Doing less with more?

Patrick Gibbons

The Soviet Union's command economy had central bureaucrats dictating who made what, in what quantity, and to whom they could sell. As time went on the Soviet Union was producing engineers, doctors, steel and weapons in massive quantities.  But production in the Soviet empire came at a high cost.

Ultimately the Soviet Union couldn't stand against the economic might of the United States because American capitalism was able to devote fewer resources and produce more of everything. We built things better, faster, more efficiently and cheaper.

Sadly, American might is waning, particularly (and not surprisingly) in the areas heavily regulated and controlled by a centralized government.  Ironically, Estonia, a former Soviet satellite, is now producing better educated students than America by spending about $2,800 per student. That is the same amount (inflation adjusted) the U.S. spent per pupil in 1961.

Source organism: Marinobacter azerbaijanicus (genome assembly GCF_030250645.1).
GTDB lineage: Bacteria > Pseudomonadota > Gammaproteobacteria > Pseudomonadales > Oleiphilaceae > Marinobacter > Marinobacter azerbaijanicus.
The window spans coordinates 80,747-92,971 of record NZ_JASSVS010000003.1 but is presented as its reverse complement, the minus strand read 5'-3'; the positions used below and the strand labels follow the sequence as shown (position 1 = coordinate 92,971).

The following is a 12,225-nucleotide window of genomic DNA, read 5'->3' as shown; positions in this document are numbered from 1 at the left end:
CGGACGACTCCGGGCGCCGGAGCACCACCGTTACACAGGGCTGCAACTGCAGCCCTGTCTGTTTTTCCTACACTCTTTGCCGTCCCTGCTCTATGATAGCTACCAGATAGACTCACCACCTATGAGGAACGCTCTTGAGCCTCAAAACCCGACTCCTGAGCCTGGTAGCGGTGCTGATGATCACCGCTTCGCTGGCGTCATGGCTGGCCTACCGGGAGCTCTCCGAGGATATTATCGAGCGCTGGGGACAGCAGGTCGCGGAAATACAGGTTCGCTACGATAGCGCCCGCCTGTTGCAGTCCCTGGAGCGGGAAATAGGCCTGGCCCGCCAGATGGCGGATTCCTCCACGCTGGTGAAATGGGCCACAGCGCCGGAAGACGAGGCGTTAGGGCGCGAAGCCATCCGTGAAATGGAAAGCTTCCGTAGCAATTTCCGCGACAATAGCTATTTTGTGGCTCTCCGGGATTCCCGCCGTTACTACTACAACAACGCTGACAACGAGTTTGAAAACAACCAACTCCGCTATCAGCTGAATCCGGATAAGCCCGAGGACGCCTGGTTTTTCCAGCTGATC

Americans are naturally innovative and entrepreneurial, and we were once the best at figuring out ways to do more with less. We need to free education from the mind-numbing monopoly of government control if we are to compete in a global economy where other people are producing more with less. Otherwise we stand to be beaten at our own game.